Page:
"THE ONLY DANISH REBEL who
died the year before the youth revolt and is still thriving".
That's how Paul Hammerich describes Poul Henningsen (1894-1967) in
his PH chronicle "Lysmageren" from 1986.
PH himself put it this way: "I'm sort of a foundling. I grew up a
little in Vordingborg and then a lot in Roskilde". POUL HENNINGSEN
(PH) WAS THE FOURTH CHILD of writer Agnes Henningsen, but his
father was not her husband and father of her three older children
Mads Henningsen. PH was the result of a romance between the liberal
writer and journalist Carl Ewald. POUL GOT HIS FIRST WORKD BENCH AT
AGE THREE, which - in Paul Hammerich's words - "would make the boy
the artisan of the century in Danish cultural history". The work
bench was a gift from "Father Hansen", his aunts husband, who was a
It was in their home in Vordingborg that Poul spent part of his
childhood. The craftsmanship he learned here was decisive for his
life as an artist and designer. In the book "Tænd" the story of the
PH lamp (Gyldendals publishing house) one can read the following
about his work ethic: "All problems are dealt with hands-on, but he
supplemented with theoretical considerations and
PH DID SOME PAINTING in his early years, but soon decided to put
away the paint-brushes and easel. He trained to become a carpenter
and then applied to a technical school to become an architect. He
had to wait a year to be accepted, and this time he spent training
to become a stone mason. This - supplemented with courses he took
at the Politechnical Institute - became his professional ballast,
which he administered in a very versatile way.
Today he is known as an architect, and we know his lamps, his
furniture and his vaudeville lyrics. Still, it is hard to
understand how much this spiritual lighthouse meant to his own
time. HE WAS AN ARTIST who was so broad and did not let himself be
confined and put in a box..
He was a designer. A vaudeville lyric writer. A provocative,
cultural author (in the newspaper Politiken). He wrote poetry and
theatre plays. He was the editor of various publications such as
"Kritisk Revy" (1926-28) and the Consumers' Counsil's publication
"Tænk" (1964). He directed a movie on Denmark.
All in all, he was a culture radical, a sharp and critical
speaker/debater against the bourgeoisie. PH was not somebody you
could ignore. Not that he was uncritically loved - he has also been
described as the most loathed man in Denmark. There is often a
price to pay when one voices ones opinion publically.
ARCHITECT AND CULTURE RADICAL: Poul Henningsen was born into
culture radicalism by his mother. All activities were always
characterized by a strong, social engagement, which was probably
lit via his childhood friend Olof, who lived in a street called
Bredgade, which was the slums of Roskilde in the beginning of the
As an architect, Poul Henningsen was very occupied by the idea to
create multi-level apartment housing, which would give the working
class better conditions. In the 1940s he wrote, "To me the biggest
architectual challenge is the design of a two-bedroom appartment,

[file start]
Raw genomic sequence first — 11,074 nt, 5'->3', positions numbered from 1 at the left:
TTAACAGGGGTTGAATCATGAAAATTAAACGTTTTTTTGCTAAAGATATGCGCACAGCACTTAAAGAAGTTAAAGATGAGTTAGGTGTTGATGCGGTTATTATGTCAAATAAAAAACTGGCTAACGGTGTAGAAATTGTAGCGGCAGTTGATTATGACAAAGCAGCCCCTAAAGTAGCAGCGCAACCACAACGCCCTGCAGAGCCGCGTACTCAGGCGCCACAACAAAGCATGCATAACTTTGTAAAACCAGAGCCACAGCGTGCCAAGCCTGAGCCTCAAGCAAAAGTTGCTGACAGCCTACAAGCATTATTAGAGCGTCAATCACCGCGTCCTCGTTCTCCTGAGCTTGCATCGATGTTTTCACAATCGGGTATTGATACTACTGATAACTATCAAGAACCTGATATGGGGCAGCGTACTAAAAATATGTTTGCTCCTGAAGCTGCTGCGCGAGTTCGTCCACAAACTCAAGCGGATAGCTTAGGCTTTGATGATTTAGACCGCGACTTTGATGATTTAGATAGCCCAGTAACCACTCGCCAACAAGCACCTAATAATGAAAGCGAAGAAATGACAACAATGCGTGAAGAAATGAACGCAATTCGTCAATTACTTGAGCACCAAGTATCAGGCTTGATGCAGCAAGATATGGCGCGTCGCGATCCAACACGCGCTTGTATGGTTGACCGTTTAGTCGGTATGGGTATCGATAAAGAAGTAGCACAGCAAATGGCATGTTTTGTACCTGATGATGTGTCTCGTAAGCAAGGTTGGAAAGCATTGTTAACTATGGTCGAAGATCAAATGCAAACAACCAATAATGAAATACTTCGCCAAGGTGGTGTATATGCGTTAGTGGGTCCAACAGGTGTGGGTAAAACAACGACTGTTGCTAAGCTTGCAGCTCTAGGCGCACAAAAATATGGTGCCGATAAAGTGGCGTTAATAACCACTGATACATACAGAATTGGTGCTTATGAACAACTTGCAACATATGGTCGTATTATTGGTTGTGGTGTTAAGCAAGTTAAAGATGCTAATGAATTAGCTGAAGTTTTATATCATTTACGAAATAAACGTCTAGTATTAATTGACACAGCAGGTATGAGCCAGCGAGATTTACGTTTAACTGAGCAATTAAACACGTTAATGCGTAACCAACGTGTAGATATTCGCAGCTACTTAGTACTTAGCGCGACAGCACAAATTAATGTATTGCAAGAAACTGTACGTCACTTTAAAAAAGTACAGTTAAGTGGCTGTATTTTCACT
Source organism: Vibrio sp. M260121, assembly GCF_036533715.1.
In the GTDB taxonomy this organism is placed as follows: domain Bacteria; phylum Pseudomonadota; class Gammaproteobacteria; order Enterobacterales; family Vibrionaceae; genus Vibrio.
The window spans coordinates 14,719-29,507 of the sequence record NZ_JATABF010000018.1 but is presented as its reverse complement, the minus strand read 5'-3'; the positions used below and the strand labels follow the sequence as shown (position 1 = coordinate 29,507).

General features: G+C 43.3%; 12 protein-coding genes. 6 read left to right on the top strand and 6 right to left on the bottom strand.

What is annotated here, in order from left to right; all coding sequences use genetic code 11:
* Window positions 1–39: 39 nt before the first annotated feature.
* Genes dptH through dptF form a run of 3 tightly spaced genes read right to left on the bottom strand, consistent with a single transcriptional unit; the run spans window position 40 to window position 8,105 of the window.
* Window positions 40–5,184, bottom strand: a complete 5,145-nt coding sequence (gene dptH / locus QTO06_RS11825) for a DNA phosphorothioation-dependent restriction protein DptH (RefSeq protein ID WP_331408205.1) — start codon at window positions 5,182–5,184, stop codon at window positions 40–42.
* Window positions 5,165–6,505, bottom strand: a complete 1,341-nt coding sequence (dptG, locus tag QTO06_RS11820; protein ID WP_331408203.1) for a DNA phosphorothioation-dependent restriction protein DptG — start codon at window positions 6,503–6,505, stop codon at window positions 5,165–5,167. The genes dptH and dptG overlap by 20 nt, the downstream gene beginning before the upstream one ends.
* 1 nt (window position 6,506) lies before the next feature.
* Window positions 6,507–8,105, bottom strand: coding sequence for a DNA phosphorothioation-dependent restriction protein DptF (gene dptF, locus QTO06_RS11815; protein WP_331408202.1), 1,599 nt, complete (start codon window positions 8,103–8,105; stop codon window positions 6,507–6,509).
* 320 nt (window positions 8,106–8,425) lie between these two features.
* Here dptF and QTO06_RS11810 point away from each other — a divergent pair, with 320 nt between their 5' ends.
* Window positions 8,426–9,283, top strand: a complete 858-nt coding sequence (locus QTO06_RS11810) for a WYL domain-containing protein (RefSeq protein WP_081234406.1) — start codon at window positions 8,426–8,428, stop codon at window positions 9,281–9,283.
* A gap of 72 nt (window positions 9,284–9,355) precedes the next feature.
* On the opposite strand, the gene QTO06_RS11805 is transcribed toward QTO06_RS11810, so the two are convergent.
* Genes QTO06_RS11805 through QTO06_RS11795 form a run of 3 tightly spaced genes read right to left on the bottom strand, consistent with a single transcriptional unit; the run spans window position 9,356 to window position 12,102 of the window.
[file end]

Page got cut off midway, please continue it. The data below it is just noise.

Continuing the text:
so that it is suitable for human living and can be the foundation
of a fulfilling life".
GOOD DESIGN FOR THE PEOPLE: Poul Henningsen was very
occupied by functionalism and its characteristic, simple style and
he was one of the pioners of functionalism in Denmark. It was
important to him that things functioned - be that within housing,
furniture or city planning.
Throughout his entire life he denounced what he perceived as
artistic ambitions within the otherwise very well-acclaimed
His starting point was utility - good design for the people. On
this issue he wrote, "Utility before beauty - just like timeliness
comes before spirituality" - and he continued, "We do not desire a
new form unless it is dictated by the objective". (Kritisk Revy,
THE FAMOUS PH-LAMP was created early in his professional
career. Already in 1925, the "Système P.H." resulted in a gold
medal at the World Fair in Paris. Some would had felt set and
confined with such an early success. For Poul Henningsen it was
more liberating than anything, because the medal gave him a
certain, financial stability for the rest of his
STEEL TUBE FURNITURE With the 1920s came reinforced
concrete and steel constructions within construction, and it almost
revolutionized shapes and ideas. Functionalism started to become
popular and at the World Fair where Poul Henningsen was honored for
his lighting ideas, Le Corbusier gained much attention for his
sculptural building "Pavillon de L'Esprit Nouveau".
From his hand came also steel-tube furniture. And the same, new
idea also also occupied the minds of the German Bauhaus designers
led by the director of the Bauhaus school (1924-28), Marcel
IN DENMARK Poul Henningsen was inspired by this development
- but again it was not just the design that was important. In the
beginning of the 1930s, he designed a number of steel-tube
furniture which was presented at the fair Dansk Købestævne in 1932
in Fredericia, Denmark as, "timeless in its design and
followed ergonomic principles".
The furniture received enormeous attention due to "its practical
design and destinctive, bold and yet elegant shapes". There was a
lot of praise from critics, but it was not a sales success - which
supposedly was not a surprise to Poul Henningsen. He knew very well
that his design was ahead of its time.
BACK IN PRODUCTION: The PH lamp is still on the market and is a
success. The same may be said a bout many other PH designs, which
the recently established company Poul Henningsen AS has acquired
the rights to from the PH- Fonden (the PH Foundation). The first
focus is the Snake Chair, which is made from a single piece of
steel-tube with a leather seat and back - very bold and daring in
its form at that time. Then there is the Pope Chair, the Arm Chair,
the Dining Chair, the Sprawl Chair, the Café Table, the Dinner
Table, the Axe Table and the fameous Grand Piano.